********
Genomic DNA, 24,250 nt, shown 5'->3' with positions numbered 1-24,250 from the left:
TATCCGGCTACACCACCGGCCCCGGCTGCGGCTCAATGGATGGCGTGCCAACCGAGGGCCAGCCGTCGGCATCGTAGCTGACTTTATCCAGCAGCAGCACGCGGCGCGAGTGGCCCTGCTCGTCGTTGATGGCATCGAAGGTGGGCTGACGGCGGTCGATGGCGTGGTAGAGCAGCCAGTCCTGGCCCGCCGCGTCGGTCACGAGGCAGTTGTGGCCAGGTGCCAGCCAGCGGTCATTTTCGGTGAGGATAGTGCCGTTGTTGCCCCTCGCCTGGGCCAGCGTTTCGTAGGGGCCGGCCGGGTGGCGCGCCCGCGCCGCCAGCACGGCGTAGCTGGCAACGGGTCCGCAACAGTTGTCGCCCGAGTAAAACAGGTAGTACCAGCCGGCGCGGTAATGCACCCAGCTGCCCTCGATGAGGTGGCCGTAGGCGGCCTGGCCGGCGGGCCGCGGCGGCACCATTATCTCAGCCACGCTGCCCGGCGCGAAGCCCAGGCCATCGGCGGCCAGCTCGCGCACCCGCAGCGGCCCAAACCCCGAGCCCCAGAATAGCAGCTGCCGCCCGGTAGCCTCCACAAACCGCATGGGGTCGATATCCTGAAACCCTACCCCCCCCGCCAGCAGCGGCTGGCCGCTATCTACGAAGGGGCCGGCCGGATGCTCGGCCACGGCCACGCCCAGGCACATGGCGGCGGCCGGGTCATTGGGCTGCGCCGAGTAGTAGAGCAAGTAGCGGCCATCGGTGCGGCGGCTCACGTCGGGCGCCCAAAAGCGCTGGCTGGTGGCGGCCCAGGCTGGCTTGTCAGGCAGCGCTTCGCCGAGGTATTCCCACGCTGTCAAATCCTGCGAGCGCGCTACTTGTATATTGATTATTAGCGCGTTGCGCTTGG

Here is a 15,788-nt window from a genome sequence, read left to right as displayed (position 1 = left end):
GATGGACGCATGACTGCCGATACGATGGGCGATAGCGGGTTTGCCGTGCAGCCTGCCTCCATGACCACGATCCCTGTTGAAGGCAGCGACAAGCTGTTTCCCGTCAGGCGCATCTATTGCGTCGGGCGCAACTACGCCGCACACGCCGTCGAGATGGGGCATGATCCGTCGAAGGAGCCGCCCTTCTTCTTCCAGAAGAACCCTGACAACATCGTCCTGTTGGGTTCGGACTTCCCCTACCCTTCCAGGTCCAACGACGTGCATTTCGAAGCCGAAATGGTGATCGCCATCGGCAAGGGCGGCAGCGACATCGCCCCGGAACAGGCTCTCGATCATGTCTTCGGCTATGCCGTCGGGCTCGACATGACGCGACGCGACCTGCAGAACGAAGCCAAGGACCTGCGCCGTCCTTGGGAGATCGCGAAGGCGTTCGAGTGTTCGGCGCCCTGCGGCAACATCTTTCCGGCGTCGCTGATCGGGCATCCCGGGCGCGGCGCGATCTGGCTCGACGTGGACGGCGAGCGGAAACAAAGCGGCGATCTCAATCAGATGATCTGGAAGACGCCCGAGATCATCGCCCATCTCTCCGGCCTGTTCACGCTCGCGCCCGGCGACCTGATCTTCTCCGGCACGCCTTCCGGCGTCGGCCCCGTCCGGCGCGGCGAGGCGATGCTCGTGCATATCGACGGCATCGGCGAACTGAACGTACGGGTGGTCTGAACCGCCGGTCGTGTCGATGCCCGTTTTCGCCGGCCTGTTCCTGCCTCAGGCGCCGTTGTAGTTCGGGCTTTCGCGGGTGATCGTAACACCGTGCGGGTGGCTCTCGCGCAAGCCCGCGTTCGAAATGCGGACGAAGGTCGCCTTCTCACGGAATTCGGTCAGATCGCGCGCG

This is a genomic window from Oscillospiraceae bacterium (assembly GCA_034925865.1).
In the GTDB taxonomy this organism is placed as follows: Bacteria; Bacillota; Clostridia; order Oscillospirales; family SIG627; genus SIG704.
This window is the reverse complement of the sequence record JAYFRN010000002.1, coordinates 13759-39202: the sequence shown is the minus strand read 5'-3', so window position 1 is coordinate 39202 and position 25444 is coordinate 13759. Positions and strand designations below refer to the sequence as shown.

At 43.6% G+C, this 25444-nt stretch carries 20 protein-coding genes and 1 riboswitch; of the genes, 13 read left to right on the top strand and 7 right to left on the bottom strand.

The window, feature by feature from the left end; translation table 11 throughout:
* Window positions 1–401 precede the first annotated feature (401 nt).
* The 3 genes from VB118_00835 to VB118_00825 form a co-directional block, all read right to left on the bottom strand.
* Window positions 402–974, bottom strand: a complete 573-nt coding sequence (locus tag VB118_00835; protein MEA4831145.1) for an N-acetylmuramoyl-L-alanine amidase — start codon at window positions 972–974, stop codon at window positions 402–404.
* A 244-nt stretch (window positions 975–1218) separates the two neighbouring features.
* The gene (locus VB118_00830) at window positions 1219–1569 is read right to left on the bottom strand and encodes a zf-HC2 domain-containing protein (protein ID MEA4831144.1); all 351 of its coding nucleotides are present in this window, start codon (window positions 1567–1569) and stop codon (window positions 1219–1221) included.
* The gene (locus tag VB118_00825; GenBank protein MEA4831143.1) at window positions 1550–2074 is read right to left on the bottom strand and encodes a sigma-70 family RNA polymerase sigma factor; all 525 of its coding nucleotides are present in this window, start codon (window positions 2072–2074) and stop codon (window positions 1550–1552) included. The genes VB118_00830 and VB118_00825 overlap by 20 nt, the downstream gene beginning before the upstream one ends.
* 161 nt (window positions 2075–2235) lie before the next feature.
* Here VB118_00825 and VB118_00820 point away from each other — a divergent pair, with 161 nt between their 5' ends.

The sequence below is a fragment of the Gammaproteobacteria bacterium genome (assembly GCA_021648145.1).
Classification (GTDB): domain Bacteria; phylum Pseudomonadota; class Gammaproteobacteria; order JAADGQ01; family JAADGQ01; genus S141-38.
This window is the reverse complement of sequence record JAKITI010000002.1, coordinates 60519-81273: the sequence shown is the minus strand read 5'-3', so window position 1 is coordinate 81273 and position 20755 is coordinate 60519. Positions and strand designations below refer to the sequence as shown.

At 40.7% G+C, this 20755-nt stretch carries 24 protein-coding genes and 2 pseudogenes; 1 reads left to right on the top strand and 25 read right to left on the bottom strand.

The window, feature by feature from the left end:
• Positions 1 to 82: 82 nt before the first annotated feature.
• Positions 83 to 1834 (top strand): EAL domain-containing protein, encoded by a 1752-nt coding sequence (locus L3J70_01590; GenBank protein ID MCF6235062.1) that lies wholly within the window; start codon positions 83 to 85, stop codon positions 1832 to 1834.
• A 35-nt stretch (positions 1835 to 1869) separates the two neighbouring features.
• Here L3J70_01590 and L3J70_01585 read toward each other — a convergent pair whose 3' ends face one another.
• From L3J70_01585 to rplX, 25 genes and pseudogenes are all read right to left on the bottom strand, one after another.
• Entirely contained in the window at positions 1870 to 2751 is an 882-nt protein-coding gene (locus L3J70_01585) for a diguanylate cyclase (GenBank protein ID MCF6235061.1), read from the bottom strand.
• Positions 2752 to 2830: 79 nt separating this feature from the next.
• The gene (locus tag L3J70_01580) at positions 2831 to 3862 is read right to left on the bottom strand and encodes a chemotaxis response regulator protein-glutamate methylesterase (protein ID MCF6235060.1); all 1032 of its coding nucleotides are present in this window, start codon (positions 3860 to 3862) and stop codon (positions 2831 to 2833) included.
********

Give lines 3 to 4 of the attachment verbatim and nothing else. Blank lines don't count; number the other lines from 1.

Here is a 15,788-nt window from a genome sequence, read left to right as displayed (position 1 = left end):
GATGGACGCATGACTGCCGATACGATGGGCGATAGCGGGTTTGCCGTGCAGCCTGCCTCCATGACCACGATCCCTGTTGAAGGCAGCGACAAGCTGTTTCCCGTCAGGCGCATCTATTGCGTCGGGCGCAACTACGCCGCACACGCCGTCGAGATGGGGCATGATCCGTCGAAGGAGCCGCCCTTCTTCTTCCAGAAGAACCCTGACAACATCGTCCTGTTGGGTTCGGACTTCCCCTACCCTTCCAGGTCCAACGACGTGCATTTCGAAGCCGAAATGGTGATCGCCATCGGCAAGGGCGGCAGCGACATCGCCCCGGAACAGGCTCTCGATCATGTCTTCGGCTATGCCGTCGGGCTCGACATGACGCGACGCGACCTGCAGAACGAAGCCAAGGACCTGCGCCGTCCTTGGGAGATCGCGAAGGCGTTCGAGTGTTCGGCGCCCTGCGGCAACATCTTTCCGGCGTCGCTGATCGGGCATCCCGGGCGCGGCGCGATCTGGCTCGACGTGGACGGCGAGCGGAAACAAAGCGGCGATCTCAATCAGATGATCTGGAAGACGCCCGAGATCATCGCCCATCTCTCCGGCCTGTTCACGCTCGCGCCCGGCGACCTGATCTTCTCCGGCACGCCTTCCGGCGTCGGCCCCGTCCGGCGCGGCGAGGCGATGCTCGTGCATATCGACGGCATCGGCGAACTGAACGTACGGGTGGTCTGAACCGCCGGTCGTGTCGATGCCCGTTTTCGCCGGCCTGTTCCTGCCTCAGGCGCCGTTGTAGTTCGGGCTTTCGCGGGTGATCGTAACACCGTGCGGGTGGCTCTCGCGCAAGCCCGCGTTCGAAATGCGGACGAAGGTCGCCTTCTCACGGAATTCGGTCAGATCGCGCGCG